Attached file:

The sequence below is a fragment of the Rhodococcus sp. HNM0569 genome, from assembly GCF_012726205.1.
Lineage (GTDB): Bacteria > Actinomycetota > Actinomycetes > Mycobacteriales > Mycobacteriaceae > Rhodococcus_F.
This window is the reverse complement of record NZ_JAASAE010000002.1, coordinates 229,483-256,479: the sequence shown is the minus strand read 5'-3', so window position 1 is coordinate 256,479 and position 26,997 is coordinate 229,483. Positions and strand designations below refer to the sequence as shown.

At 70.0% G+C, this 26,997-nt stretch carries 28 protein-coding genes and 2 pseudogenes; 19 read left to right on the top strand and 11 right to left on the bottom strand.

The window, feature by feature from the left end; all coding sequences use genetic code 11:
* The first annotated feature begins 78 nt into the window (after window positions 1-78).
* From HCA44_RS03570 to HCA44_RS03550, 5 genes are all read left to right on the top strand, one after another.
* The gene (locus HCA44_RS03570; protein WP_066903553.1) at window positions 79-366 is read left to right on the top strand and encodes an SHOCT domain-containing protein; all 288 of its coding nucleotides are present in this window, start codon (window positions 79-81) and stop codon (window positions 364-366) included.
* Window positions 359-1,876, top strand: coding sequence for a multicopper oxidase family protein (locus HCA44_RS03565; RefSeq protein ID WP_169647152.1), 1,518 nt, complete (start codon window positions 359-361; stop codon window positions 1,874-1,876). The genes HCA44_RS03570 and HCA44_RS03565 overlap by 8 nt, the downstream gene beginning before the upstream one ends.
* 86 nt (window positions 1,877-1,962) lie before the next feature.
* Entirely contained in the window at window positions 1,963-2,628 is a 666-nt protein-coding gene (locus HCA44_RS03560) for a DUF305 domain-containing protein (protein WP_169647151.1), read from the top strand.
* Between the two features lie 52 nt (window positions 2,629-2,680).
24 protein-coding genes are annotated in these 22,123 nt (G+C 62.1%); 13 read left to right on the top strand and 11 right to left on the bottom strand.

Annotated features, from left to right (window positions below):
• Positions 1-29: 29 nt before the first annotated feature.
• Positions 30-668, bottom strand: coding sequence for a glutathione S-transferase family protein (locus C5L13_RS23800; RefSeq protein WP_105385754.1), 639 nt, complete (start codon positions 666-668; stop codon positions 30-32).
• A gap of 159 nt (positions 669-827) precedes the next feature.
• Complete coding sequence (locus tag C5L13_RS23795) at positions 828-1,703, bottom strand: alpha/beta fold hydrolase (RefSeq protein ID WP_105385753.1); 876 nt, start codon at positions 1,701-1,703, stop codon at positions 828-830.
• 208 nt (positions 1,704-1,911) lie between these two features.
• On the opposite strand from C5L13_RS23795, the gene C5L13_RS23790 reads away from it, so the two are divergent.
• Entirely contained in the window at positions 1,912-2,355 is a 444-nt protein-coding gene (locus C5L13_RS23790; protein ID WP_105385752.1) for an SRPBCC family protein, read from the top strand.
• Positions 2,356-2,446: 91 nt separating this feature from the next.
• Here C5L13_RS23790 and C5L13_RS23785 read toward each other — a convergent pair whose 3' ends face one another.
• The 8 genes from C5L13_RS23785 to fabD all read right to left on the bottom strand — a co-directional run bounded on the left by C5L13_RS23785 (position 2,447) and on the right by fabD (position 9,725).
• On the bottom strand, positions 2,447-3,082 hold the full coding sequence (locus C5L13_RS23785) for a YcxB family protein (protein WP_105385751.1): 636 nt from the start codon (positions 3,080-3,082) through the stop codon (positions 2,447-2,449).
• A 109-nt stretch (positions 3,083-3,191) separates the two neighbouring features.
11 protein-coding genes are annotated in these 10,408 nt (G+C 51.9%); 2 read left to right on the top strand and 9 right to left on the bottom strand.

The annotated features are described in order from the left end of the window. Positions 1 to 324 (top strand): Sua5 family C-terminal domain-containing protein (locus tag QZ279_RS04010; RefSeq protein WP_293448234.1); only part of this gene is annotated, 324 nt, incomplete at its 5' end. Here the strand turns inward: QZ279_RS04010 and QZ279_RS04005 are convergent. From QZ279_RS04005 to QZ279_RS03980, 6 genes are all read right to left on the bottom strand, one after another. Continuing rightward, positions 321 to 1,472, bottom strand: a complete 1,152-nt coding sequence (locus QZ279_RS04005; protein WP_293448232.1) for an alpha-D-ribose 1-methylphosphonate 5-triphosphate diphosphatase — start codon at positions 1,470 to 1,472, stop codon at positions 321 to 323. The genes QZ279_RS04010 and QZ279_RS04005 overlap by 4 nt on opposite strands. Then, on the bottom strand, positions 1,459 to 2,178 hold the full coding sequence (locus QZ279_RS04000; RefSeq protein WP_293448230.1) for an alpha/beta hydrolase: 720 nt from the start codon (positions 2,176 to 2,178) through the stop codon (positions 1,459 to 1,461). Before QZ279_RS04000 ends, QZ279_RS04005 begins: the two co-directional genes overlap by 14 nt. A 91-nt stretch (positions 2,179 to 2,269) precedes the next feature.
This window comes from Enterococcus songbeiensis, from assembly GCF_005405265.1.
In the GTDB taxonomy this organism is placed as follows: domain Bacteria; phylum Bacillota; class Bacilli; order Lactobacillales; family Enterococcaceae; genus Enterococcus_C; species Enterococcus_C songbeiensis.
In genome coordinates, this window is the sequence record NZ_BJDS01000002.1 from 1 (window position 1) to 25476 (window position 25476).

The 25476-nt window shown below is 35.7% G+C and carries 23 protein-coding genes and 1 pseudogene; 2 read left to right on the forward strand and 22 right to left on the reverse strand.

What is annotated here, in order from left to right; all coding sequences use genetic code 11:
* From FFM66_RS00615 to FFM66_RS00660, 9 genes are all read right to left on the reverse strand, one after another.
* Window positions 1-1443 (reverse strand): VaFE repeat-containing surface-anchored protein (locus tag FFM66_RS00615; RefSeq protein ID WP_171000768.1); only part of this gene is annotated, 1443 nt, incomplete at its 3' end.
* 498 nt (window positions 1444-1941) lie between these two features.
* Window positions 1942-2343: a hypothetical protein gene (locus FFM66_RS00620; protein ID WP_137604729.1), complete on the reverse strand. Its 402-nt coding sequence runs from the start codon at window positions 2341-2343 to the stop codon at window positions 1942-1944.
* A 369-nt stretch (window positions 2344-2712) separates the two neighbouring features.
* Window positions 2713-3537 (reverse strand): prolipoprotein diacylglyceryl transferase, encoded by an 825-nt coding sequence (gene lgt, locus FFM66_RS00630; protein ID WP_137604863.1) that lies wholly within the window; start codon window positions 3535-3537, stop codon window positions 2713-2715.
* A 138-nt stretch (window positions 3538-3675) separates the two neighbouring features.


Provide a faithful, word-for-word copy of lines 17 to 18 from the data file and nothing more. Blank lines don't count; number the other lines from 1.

• A gap of 159 nt (positions 669-827) precedes the next feature.
• Complete coding sequence (locus tag C5L13_RS23795) at positions 828-1,703, bottom strand: alpha/beta fold hydrolase (RefSeq protein ID WP_105385753.1); 876 nt, start codon at positions 1,701-1,703, stop codon at positions 828-830.